Review with Watchscapes: Vacheron Constantin Traditionelle Tourbillon Chronograph

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We get hands-on with the new Vacheron Constantin Traditionelle Tourbillon Chronograph, introduced in Watches & Wonders Digital Edition in earlier this year. The watch is already in the boutiques and available for sale.

Vacheron Constantin Traditionelle Tourbillon Chronograph

In this novelty, Vacheron Constantin unites two coveted technical complications under the Traditionelle banner: the monopusher chronograph, and the tourbillon. Driving the Traditionelle Tourbillon Chronograph is the 292-part Calibre 3200, first seen on the Harmony series. This is an in-house movement, one of the first chronographs to be produced by VC who had previously depended on movements supplied from Lemania.

Retail price for the SGD 319,000 inclusive of GST.

The case, dial and hands

The case is the classic Traditionelle case. Round, with sloped bezel, and horns which are soldered directly to the case middle. We think this round case will be more popular, commercially, than the cushion shape of the Harmony which the movement debuted in. The case back is screwed on, with sapphire glass on both sides of the case. The case surface is highly polished and distortion free, done in typical VC excellent style.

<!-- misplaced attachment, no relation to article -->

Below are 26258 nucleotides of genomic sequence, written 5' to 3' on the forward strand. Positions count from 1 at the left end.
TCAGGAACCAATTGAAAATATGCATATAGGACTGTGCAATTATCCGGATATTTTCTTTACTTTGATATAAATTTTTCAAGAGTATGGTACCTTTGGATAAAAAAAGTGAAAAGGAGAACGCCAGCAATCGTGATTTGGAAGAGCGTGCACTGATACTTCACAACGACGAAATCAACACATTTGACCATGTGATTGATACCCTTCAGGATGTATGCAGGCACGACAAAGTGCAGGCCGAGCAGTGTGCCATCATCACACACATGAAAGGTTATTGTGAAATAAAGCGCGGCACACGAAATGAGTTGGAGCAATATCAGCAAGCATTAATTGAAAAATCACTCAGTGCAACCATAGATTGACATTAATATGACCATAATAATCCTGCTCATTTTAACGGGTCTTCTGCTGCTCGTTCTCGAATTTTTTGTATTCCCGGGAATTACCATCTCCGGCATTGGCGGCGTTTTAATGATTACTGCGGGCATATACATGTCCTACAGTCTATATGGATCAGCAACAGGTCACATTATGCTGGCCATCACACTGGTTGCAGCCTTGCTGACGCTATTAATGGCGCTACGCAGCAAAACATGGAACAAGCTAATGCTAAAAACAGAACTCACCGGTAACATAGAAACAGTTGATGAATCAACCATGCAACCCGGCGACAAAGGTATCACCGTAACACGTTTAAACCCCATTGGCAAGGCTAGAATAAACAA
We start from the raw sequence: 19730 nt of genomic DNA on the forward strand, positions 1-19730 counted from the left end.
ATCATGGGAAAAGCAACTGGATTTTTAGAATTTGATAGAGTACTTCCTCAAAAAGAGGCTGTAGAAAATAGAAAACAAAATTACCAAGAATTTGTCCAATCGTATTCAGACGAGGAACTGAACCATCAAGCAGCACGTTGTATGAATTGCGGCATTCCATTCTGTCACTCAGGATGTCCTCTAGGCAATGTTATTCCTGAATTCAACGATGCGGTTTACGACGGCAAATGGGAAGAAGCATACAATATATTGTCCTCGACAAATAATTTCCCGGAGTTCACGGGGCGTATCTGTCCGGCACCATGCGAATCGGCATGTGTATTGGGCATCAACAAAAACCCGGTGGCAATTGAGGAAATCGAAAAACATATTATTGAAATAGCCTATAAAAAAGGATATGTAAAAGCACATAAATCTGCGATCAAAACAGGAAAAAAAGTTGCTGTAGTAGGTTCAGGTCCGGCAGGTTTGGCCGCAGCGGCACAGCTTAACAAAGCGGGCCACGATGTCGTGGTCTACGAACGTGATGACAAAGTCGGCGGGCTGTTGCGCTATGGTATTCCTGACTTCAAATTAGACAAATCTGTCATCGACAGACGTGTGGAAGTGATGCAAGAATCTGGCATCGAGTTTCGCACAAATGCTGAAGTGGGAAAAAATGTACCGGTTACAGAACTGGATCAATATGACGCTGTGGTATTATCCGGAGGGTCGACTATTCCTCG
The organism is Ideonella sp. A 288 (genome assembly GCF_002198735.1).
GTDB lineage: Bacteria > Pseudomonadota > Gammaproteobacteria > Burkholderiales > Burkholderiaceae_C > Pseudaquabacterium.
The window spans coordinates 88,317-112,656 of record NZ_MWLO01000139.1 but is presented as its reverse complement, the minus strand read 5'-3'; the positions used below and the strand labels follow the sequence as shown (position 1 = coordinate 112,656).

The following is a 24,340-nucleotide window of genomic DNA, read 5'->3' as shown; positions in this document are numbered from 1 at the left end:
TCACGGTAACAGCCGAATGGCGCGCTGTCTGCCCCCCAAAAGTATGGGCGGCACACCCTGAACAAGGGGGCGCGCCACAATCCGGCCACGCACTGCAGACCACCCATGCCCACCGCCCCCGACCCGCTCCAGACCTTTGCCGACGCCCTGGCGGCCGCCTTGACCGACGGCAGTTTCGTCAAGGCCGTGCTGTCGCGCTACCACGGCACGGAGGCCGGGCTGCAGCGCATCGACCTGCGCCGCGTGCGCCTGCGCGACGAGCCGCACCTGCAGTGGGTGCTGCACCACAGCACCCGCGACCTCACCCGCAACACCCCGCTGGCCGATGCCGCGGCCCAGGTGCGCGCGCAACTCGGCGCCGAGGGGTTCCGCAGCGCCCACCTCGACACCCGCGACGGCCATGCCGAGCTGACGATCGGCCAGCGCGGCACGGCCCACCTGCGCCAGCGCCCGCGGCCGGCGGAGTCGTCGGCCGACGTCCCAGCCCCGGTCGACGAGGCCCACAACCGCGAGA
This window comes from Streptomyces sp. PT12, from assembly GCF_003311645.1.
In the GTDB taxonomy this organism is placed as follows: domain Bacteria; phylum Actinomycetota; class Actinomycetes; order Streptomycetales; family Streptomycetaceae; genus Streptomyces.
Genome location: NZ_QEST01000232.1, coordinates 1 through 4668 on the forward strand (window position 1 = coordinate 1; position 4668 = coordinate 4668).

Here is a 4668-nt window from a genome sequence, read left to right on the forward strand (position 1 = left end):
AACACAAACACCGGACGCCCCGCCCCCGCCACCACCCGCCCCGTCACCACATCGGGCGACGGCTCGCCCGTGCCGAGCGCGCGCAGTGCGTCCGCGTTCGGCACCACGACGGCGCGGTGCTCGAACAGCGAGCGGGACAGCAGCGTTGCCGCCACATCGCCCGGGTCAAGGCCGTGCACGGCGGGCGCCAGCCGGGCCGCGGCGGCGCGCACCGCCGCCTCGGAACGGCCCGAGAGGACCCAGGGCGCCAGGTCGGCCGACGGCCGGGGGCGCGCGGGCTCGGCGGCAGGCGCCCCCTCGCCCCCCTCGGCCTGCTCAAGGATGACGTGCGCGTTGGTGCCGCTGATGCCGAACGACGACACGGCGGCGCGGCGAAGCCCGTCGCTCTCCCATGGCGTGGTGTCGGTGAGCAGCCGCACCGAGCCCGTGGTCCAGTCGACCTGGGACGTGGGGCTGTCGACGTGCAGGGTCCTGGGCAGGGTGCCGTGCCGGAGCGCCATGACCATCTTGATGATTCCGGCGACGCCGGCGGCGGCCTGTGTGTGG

The dial is has a matte, grained finish and is very clearly marked as well. With large stick like appliqué for the hour markers, and a printed railway track for the tachometer markings, and an inner track for the minutes. A very large aperture, whose diameter is almost the radius of the dial opens to showcase the magnificent tourbillon.

As is the norm for VC tourbillons, the one here is absolutely superb. The aesthetics of the Malteze Cross logo on the carriage is superlative. The finishing on the bridge and the cage is excellent. Especially impressive is the rounded, tapered bridge with a flat mirror polished surface holding the gold chaton for the tourbillon pinion. As well as the brilliantly executed multiple inward and outward angles which are very well anglaged and then polished to a mirror finish. Add to this the spectacle of the carriage spinning and the balance wheel within making its own oscillation – and it is easy to just sit and stare at the watch for long periods. Mesmerized.